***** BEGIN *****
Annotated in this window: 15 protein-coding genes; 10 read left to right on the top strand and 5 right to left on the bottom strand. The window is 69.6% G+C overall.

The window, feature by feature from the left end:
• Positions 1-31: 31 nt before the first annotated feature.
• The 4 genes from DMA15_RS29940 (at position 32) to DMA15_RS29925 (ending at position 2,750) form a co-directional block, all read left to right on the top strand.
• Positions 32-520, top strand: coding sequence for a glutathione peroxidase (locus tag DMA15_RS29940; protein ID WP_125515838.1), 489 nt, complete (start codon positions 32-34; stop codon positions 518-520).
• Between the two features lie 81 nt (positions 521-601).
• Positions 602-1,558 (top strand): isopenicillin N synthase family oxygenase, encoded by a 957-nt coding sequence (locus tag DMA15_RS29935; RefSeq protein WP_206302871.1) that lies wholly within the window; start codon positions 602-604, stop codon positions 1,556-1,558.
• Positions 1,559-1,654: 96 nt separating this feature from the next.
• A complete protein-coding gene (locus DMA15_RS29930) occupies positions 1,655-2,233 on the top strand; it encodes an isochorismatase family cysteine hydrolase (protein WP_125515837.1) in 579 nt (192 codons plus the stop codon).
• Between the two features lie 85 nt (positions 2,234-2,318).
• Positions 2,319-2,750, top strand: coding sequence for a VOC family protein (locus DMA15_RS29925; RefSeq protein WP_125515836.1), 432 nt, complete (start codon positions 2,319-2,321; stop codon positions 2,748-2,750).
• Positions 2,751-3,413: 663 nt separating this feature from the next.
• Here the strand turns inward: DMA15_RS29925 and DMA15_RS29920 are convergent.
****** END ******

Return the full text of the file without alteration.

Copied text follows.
Annotated in this window: 15 protein-coding genes; 10 read left to right on the top strand and 5 right to left on the bottom strand. The window is 69.6% G+C overall.

The window, feature by feature from the left end:
• Positions 1-31: 31 nt before the first annotated feature.
• The 4 genes from DMA15_RS29940 (at position 32) to DMA15_RS29925 (ending at position 2,750) form a co-directional block, all read left to right on the top strand.
• Positions 32-520, top strand: coding sequence for a glutathione peroxidase (locus tag DMA15_RS29940; protein ID WP_125515838.1), 489 nt, complete (start codon positions 32-34; stop codon positions 518-520).
• Between the two features lie 81 nt (positions 521-601).
• Positions 602-1,558 (top strand): isopenicillin N synthase family oxygenase, encoded by a 957-nt coding sequence (locus tag DMA15_RS29935; RefSeq protein WP_206302871.1) that lies wholly within the window; start codon positions 602-604, stop codon positions 1,556-1,558.
• Positions 1,559-1,654: 96 nt separating this feature from the next.
• A complete protein-coding gene (locus DMA15_RS29930) occupies positions 1,655-2,233 on the top strand; it encodes an isochorismatase family cysteine hydrolase (protein WP_125515837.1) in 579 nt (192 codons plus the stop codon).
• Between the two features lie 85 nt (positions 2,234-2,318).
• Positions 2,319-2,750, top strand: coding sequence for a VOC family protein (locus DMA15_RS29925; RefSeq protein WP_125515836.1), 432 nt, complete (start codon positions 2,319-2,321; stop codon positions 2,748-2,750).
• Positions 2,751-3,413: 663 nt separating this feature from the next.
• Here the strand turns inward: DMA15_RS29925 and DMA15_RS29920 are convergent.